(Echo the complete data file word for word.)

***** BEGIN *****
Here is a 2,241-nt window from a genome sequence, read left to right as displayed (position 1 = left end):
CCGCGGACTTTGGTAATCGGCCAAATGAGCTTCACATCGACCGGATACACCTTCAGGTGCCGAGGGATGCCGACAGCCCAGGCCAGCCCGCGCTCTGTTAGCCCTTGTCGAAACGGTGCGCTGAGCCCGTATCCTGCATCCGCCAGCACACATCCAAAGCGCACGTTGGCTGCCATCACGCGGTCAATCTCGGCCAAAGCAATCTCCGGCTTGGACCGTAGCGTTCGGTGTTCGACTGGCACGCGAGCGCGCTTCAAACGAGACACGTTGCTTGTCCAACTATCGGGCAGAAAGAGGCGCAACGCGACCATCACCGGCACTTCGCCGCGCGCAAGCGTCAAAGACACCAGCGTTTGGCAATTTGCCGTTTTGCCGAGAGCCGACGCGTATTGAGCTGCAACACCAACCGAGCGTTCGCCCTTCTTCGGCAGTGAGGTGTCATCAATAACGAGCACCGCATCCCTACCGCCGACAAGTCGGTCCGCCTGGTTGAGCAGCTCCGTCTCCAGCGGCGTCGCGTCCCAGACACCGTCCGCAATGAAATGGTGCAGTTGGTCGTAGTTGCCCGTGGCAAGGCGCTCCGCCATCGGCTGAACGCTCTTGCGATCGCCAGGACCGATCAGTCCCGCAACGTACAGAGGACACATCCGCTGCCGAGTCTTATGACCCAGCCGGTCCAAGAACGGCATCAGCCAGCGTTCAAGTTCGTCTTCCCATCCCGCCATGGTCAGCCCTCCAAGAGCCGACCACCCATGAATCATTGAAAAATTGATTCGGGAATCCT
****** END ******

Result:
Here is a 2,241-nt window from a genome sequence, read left to right as displayed (position 1 = left end):
CCGCGGACTTTGGTAATCGGCCAAATGAGCTTCACATCGACCGGATACACCTTCAGGTGCCGAGGGATGCCGACAGCCCAGGCCAGCCCGCGCTCTGTTAGCCCTTGTCGAAACGGTGCGCTGAGCCCGTATCCTGCATCCGCCAGCACACATCCAAAGCGCACGTTGGCTGCCATCACGCGGTCAATCTCGGCCAAAGCAATCTCCGGCTTGGACCGTAGCGTTCGGTGTTCGACTGGCACGCGAGCGCGCTTCAAACGAGACACGTTGCTTGTCCAACTATCGGGCAGAAAGAGGCGCAACGCGACCATCACCGGCACTTCGCCGCGCGCAAGCGTCAAAGACACCAGCGTTTGGCAATTTGCCGTTTTGCCGAGAGCCGACGCGTATTGAGCTGCAACACCAACCGAGCGTTCGCCCTTCTTCGGCAGTGAGGTGTCATCAATAACGAGCACCGCATCCCTACCGCCGACAAGTCGGTCCGCCTGGTTGAGCAGCTCCGTCTCCAGCGGCGTCGCGTCCCAGACACCGTCCGCAATGAAATGGTGCAGTTGGTCGTAGTTGCCCGTGGCAAGGCGCTCCGCCATCGGCTGAACGCTCTTGCGATCGCCAGGACCGATCAGTCCCGCAACGTACAGAGGACACATCCGCTGCCGAGTCTTATGACCCAGCCGGTCCAAGAACGGCATCAGCCAGCGTTCAAGTTCGTCTTCCCATCCCGCCATGGTCAGCCCTCCAAGAGCCGACCACCCATGAATCATTGAAAAATTGATTCGGGAATCCT